Transport yourself to South America, minus the flight and jet lag. Chilean Patagonian naturalists Gladys Garay and Oscar Guineo will present the findings from their wildlife studies on the Andean condor and huémul deer at PEEC at 7 p.m. Sept. 5.
Garay and Guineo are well known and respected experts on the ecology and wildlife of the Magallanes Region of Chile. Together they have written and published various books and maps on the flora and fauna of Chilean Patagonia. Since the 1980s, they have worked on different wildlife projects with Iowa State University, University of Connecticut, private companies, and environmental and governmental organizations. Most recently, they headed a study of the endangered húemul deer.
Huémul deer. Photo by Oscar Guineo
The huémul deer are an endangered species native to the mountains of Argentina and Chile in the Patagonia region.
The Andean condor, a threatened species, is a large, black vulture. The Andean condor is a national symbol of several South American countries, and it has traditionally played an important role in the folklore and mythology of the region.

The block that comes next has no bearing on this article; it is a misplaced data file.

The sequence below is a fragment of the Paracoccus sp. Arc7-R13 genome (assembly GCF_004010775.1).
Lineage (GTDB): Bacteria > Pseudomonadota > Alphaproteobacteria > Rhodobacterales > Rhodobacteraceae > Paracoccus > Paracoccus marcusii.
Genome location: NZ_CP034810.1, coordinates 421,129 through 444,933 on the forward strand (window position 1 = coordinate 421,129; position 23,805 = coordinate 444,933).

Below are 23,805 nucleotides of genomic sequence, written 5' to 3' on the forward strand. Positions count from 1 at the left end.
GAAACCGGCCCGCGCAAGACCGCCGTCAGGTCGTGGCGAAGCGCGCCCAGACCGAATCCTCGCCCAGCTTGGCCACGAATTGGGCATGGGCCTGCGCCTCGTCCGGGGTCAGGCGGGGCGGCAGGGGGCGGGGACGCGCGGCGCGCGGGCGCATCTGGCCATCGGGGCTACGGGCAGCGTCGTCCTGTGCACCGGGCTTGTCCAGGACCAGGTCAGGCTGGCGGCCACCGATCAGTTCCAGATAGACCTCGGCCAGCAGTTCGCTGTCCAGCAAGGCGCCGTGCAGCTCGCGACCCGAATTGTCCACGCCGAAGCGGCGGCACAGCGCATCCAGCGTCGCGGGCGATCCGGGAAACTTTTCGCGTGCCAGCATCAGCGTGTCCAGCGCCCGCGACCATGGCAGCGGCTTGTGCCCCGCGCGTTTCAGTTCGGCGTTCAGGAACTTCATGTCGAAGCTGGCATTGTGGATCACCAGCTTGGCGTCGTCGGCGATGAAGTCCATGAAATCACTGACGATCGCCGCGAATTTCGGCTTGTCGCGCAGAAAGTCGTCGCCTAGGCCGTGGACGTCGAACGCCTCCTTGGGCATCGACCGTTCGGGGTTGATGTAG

Guineo was born and raised on the Island of Chiloé. As a young man he was one of the first generation of park rangers assigned to Torres del Paine National Park, hired soon after the park opened in the mid-1970s. He was involved in much of the work that transformed Torres del Paine into the world-renowned park of today. Along with British colleague John Gardner, he designed one of the most popular trails in the park, the “O” or circuit trail.
Garay was born on the island of Tierra del Fuego. As a young girl, she was fascinated with the plants and animals of Patagonia and decided at the age of five to work with wildlife. True to her dream, she obtained her biology degree from the Catholic University in Santiago.
The duo will entertain with findings and stories of these fascinating animals. The event is free to attend, and no advance registration is required. To learn more about this event and others offered by PEEC, visit www.pajaritoeec.org, email firstname.lastname@example.org or call (505) 662-0460.